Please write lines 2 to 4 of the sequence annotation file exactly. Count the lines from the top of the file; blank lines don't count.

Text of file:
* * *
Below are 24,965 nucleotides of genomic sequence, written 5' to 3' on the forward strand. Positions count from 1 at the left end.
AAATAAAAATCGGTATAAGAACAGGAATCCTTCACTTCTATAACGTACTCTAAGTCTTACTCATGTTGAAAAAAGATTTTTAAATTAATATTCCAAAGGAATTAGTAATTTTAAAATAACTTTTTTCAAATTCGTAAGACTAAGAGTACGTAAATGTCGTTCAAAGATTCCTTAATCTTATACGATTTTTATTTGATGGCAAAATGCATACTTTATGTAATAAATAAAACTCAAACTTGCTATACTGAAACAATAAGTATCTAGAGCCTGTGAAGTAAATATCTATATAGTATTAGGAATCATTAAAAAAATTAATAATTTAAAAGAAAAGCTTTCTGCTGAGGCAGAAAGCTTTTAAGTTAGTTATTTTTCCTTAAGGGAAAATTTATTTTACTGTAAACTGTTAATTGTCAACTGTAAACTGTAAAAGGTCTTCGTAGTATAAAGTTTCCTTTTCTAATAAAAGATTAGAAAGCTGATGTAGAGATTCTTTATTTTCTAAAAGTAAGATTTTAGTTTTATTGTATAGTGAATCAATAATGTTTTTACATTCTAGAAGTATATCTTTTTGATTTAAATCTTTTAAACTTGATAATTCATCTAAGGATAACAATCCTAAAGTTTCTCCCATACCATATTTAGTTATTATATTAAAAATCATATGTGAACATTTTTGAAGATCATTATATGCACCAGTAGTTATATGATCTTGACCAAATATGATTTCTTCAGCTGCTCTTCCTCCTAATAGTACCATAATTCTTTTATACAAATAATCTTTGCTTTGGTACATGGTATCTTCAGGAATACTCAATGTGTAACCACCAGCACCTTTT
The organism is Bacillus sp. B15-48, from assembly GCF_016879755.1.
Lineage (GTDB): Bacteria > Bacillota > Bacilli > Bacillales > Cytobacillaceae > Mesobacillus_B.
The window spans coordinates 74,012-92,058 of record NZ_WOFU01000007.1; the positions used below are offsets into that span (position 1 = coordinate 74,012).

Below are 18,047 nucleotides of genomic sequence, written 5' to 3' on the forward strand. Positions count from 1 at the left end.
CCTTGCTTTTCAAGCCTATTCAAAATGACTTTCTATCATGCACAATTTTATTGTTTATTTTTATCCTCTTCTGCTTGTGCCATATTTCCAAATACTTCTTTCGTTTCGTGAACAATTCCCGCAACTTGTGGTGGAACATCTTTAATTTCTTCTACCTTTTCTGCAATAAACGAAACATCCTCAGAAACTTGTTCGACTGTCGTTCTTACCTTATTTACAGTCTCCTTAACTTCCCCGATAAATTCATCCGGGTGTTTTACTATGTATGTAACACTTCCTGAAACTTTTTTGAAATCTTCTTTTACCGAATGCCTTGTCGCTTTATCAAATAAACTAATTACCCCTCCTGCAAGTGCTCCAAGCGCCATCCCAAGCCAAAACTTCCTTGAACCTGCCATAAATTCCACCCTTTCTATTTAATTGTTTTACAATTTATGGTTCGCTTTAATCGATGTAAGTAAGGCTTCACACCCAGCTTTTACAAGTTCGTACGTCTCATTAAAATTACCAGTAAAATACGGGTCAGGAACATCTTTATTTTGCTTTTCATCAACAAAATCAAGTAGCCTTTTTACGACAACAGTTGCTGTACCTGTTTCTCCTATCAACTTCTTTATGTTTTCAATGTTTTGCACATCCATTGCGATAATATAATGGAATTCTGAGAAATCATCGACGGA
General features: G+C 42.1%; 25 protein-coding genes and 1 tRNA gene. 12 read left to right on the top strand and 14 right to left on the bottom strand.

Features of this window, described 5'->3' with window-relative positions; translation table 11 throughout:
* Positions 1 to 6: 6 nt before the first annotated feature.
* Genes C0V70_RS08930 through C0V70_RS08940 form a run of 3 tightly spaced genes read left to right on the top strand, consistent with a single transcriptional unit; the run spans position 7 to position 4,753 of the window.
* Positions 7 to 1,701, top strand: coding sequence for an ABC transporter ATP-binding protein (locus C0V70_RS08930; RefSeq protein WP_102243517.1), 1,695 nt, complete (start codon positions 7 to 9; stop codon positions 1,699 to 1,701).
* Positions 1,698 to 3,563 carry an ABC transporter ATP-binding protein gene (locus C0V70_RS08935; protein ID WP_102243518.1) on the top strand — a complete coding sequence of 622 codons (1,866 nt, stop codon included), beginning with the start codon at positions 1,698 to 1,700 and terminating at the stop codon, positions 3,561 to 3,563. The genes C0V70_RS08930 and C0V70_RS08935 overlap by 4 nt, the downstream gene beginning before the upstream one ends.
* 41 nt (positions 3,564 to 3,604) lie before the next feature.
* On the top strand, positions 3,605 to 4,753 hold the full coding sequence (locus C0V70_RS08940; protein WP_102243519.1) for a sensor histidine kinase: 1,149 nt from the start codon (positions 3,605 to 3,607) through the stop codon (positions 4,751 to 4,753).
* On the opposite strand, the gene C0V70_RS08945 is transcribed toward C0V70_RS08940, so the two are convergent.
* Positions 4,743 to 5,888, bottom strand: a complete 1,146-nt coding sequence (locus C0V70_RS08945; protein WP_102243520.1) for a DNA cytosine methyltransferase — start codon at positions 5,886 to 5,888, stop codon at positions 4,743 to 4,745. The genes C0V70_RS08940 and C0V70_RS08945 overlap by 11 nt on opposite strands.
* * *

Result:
AAATAAAAATCGGTATAAGAACAGGAATCCTTCACTTCTATAACGTACTCTAAGTCTTACTCATGTTGAAAAAAGATTTTTAAATTAATATTCCAAAGGAATTAGTAATTTTAAAATAACTTTTTTCAAATTCGTAAGACTAAGAGTACGTAAATGTCGTTCAAAGATTCCTTAATCTTATACGATTTTTATTTGATGGCAAAATGCATACTTTATGTAATAAATAAAACTCAAACTTGCTATACTGAAACAATAAGTATCTAGAGCCTGTGAAGTAAATATCTATATAGTATTAGGAATCATTAAAAAAATTAATAATTTAAAAGAAAAGCTTTCTGCTGAGGCAGAAAGCTTTTAAGTTAGTTATTTTTCCTTAAGGGAAAATTTATTTTACTGTAAACTGTTAATTGTCAACTGTAAACTGTAAAAGGTCTTCGTAGTATAAAGTTTCCTTTTCTAATAAAAGATTAGAAAGCTGATGTAGAGATTCTTTATTTTCTAAAAGTAAGATTTTAGTTTTATTGTATAGTGAATCAATAATGTTTTTACATTCTAGAAGTATATCTTTTTGATTTAAATCTTTTAAACTTGATAATTCATCTAAGGATAACAATCCTAAAGTTTCTCCCATACCATATTTAGTTATTATATTAAAAATCATATGTGAACATTTTTGAAGATCATTATATGCACCAGTAGTTATATGATCTTGACCAAATATGATTTCTTCAGCTGCTCTTCCTCCTAATAGTACCATAATTCTTTTATACAAATAATCTTTGCTTTGGTACATGGTATCTTCAGGAATACTCAATGTGTAACCACCAGCACCTTTT
The organism is Bacillus sp. B15-48, from assembly GCF_016879755.1.
Lineage (GTDB): Bacteria > Bacillota > Bacilli > Bacillales > Cytobacillaceae > Mesobacillus_B.